Jumbo mortgages have loan amounts higher than the limits for government-backed loans, which are $417,000 in most areas and $625,500 in some high-priced places.

The top areas for high-paid professionals were also the places with the highest priced homes, such as the San Francisco Bay Area/Silicon Valley and Los Angeles in California, metropolitan New York City, Washington, D.C., and Boston, says John Schleck, centralized and online sales executive at Bank of America Home Loans.

Tight high-priced housing markets also helped fuel a 3% increase last year from 33% to 36% in first-time homebuyers with nonconforming loans at Bank of America, Mr. Schleck says. The average age of the bank’s jumbo borrower decreased from age 46 in 2013 to 44 in 2014, he adds.

Low interest rates are spurring more older affluent Americans to consider a mortgage.

Wells Fargo Home Mortgage also saw growth in its share of first-time jumbo buyers in Texas and Florida, where there are concentrations of high-priced homes, says Brad Blackwell, executive vice president at Wells Fargo Home Mortgage, the nation’s largest jumbo loan provider. “Texas is the second largest jumbo mortgage market [after California] because in Dallas, Houston and Austin, there is a lot of jumbo opportunity,” he adds.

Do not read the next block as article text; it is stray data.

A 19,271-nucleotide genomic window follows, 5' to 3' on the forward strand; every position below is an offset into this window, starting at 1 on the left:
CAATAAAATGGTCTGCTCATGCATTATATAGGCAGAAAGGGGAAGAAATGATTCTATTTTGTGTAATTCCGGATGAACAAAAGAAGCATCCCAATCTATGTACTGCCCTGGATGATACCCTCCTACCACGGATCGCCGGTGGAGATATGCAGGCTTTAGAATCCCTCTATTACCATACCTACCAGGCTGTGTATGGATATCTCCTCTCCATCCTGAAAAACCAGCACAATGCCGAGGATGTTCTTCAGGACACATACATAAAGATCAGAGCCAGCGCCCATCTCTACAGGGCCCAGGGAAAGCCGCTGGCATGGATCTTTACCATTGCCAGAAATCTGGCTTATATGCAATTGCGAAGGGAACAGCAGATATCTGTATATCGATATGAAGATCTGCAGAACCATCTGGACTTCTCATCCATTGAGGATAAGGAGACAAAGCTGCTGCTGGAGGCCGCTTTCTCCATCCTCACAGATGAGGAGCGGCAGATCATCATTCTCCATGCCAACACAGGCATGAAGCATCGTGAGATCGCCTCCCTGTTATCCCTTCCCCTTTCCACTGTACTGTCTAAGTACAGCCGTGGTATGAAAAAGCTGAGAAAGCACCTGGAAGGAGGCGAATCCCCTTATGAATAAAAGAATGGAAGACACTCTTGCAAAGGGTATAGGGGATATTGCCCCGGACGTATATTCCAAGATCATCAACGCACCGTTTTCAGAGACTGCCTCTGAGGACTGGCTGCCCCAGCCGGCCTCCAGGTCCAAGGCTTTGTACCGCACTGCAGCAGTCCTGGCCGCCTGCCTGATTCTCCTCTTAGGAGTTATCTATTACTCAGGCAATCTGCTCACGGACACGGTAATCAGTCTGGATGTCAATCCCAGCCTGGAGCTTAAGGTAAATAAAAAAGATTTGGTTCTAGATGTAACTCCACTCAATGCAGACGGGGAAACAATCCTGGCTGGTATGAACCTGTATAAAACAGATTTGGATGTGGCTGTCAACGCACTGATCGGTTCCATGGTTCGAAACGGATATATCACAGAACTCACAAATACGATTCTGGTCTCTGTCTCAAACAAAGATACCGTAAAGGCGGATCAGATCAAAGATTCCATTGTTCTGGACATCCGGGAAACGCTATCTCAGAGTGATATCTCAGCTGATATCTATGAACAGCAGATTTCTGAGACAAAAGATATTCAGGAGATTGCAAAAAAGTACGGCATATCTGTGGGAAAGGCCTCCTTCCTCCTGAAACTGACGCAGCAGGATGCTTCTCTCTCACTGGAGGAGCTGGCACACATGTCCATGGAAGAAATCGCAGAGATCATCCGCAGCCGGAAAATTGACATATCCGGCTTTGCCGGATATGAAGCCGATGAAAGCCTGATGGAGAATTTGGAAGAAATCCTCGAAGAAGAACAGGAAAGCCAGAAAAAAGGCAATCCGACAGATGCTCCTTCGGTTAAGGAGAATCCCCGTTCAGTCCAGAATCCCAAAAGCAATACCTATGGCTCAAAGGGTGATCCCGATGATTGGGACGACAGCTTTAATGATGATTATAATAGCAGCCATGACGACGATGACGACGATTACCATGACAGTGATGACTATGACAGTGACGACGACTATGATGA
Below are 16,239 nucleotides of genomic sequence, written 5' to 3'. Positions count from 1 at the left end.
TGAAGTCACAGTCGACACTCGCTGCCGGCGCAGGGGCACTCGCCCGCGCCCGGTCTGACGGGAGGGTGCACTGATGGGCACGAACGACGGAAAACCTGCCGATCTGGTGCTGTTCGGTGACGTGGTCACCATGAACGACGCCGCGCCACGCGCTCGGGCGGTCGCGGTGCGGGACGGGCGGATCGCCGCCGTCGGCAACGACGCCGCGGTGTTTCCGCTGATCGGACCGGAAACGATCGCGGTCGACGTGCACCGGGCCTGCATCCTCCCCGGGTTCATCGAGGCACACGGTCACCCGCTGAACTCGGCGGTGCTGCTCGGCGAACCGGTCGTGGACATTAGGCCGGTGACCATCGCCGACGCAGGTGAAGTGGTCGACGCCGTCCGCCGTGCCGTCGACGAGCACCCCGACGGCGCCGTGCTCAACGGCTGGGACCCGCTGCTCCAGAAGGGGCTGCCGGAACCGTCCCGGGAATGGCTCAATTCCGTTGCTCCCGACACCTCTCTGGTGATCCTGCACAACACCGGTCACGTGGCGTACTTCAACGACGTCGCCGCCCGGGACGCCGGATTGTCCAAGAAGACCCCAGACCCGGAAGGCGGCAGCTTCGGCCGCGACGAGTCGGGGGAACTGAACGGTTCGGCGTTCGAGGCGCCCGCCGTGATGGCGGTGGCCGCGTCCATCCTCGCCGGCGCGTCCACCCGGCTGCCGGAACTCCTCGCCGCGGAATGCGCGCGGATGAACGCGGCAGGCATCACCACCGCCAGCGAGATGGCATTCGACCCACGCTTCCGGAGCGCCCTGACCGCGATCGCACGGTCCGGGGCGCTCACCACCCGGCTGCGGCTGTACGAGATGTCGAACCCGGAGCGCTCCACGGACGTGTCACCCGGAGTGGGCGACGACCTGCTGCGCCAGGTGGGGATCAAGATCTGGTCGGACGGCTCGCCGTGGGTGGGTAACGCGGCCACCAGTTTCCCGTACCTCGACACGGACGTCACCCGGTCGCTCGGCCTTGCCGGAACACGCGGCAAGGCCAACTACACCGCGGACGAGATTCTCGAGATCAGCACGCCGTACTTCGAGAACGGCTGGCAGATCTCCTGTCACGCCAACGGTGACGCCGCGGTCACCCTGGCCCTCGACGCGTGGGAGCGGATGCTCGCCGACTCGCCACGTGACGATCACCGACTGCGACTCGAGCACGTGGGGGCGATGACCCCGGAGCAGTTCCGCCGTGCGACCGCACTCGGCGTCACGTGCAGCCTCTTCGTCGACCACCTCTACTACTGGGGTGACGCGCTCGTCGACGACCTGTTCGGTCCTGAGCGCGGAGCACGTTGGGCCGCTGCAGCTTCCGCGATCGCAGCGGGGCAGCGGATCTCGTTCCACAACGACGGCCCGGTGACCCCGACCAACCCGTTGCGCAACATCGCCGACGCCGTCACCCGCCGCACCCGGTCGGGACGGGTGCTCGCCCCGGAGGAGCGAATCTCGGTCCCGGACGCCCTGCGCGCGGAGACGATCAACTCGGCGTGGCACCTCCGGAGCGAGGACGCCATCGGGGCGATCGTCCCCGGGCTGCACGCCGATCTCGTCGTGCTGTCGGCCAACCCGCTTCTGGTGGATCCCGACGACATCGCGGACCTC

New lower down payment jumbo products also have played a role in allowing more first-time homebuyers to qualify for loans, Mr. Blackwell says. Wells Fargo introduced an 89.9% loan-to-value jumbo product in midsummer 2014, and many other banks and credit unions now offer jumbo loans with down payments less than 20%—an industry standard post-recession. These loans have higher interest rates but don’t require private mortgage insurance like their government-backed counterparts.

Still, most jumbo borrowers must meet tight standards. For example, EverBank’s jumbo client profile remained roughly consistent with the 2013—average balance of $802,000, loan-to-value ratio of less than 70% and FICO score of 767 in the fourth quarter of 2014, Mr. Wind says.